I do shift work but I find it doesn’t change my MS, is there a clinical reason I should stop?

In this video Patrick interviews Karen Vernon who is a MS Nurse Consultant. The interview was filmed by Mike

Video transcript

Patrick: Our next questioner says, I do work but I find it doesn’t change my MS. Is there a clinical reason I should stop?


Karen Vernon, MS Nurse: No. I think, again, it becomes very individualised and you need to look at the person, their job, the hours they work, but actually, a lot of people get more than… it’s a physical interaction with work, it’s a social interaction with work. So if people are okay and it’s not affecting them, then you carry on working. Obviously sometimes adjustments do need to be made and we can refer through to Access to Work, who are a good source of support, to keep people in employment, occupational therapy, the employer’s occupational health departments are often very good. Employers do have an obligation to make reasonable adjustments. What that may be will vary depending on employee and what the job entails, but obviously there’s a financial implication as well in relation to employment. We all know now that the benefits system is increasingly difficult to navigate and because of that, that is creating more stress, you know, on people. And people want to work, you know, there’s very few that don’t, and I think trying to enable people to carry on work is absolutely important.


But, I think it’s something that perhaps isn’t addressed quite as much and there’s a lot now of occupational therapies that specialise in vocational work, so there are people gaining expertise out there to help people within the workplace environment. So, again, it’s difficult to say generally for everyone, because for some people, given their jobs, that may not be possible. But likewise, if that is the case then it may be about retraining, getting in touch with the disability employment advisers, getting advice, and also talking to other people with MS as well to see what they do and how they cope with issues at work. But from our viewpoint we would advise people to remain in work if at all possible, which is a complete difference to a few years back where people were not particularly encouraged to remain in employment.


Patrick: Okay, so the advice is to remain in work, or an encouragement to remain in work?


Karen Vernon: I think it’s more an encouragement to remain in work, because again, obviously, everyone’s workplace is different, the work patterns are different, people’s response to stress within the workplace will be different. And sometimes it’s the environment where they work that actually creates more of a problem than the person’s actual MS and that also has to be taken into account. You know, things like where the toilets are, where you have to park before you get into work. The main reason why people either reduce their hours or give up work totally is because of the fatigue, so actually it may be looking at someone’s symptoms, because they may feel that they can’t carry on work because the impact of the symptoms is really quite bad at that time, and if they haven’t been looked at, trying to improve them may actually help people in work.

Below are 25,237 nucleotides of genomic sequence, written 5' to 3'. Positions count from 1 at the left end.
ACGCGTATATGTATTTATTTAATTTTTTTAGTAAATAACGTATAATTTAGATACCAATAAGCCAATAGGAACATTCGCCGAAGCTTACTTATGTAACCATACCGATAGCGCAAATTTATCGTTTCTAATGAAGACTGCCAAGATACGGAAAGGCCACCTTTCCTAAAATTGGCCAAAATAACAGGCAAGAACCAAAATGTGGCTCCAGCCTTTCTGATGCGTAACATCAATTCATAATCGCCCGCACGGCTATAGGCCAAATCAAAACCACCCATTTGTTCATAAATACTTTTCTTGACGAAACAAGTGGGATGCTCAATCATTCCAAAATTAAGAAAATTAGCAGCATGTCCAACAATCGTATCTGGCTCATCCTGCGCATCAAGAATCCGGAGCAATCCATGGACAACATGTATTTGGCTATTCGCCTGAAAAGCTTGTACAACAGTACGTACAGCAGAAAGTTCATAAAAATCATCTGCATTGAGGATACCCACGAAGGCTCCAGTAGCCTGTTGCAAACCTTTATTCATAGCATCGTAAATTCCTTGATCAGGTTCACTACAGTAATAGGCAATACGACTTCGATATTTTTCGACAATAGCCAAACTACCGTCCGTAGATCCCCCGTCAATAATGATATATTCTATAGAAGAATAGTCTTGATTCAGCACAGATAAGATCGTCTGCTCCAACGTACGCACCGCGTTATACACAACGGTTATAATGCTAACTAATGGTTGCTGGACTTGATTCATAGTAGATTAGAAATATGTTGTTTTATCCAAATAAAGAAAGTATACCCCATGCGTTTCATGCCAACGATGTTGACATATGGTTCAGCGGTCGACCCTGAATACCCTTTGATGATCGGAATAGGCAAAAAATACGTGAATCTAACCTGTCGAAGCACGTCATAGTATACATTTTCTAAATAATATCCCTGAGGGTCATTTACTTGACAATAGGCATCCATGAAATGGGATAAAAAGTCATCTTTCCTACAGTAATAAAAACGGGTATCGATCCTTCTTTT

Patrick: And where would you encourage people to go if someone said I’m struggling with work, or a question like that?


Karen Vernon: Yeah, so obviously when people go along to the clinic appointments, then to talk to their MS team about that, whether that’s the nurse or the consultant. As said, there is Access to Work, which people can self-refer to, so if they just google that, the excellent information about that, through the Department of Work and Pensions website. There’s Citizen Advice Bureau, the charities, but, as I say, also your GPs can refer through to community rehabilitation teams. So there is a lot of information out there and there is good old Google that, you know, is a mind of information for things like this. But obviously the charities will act as signpost. And most areas do have support, so in Greater Manchester we have Basics, which is for all neurological diseases here, and we can put people in touch with them and they have someone there whose main role is to give employment advice around retraining, and I know that is replicated in different places up and down the country. So the advice is out there, but I’m also aware that sometimes it can be slightly difficult to navigate and that in itself becomes a fulltime occupation. So talking with your care providers is what we would suggest.


Like I’ve said earlier, so there are certain times that you may need to take more information about the job, and one is around shift work. You know, so actually having some sort of sleep/wake cycle can be troublesome and in itself that can mean more symptoms are more noticeable if you do shift pattern. But we have a number of people who can carry out shift patterns absolutely with very minimal problems, whereas others find that they can’t do that, and that is more around the symptoms that may be worse typically at night. So if they’re working at night they’re more aware of the symptoms or the fatigue, and that can add to the disruption of the sleep/wake cycle. So whilst in that instance we wouldn’t be saying stop work, again, we would be advising to work either with the person’s occupational health department or the GP or looking perhaps for a moderation of duties or perhaps lessening the shift pattern. But some people are fine with that and it’s just finding out what’s right for you.


Patrick: Thank you for that.


Karen Vernon: Okay.



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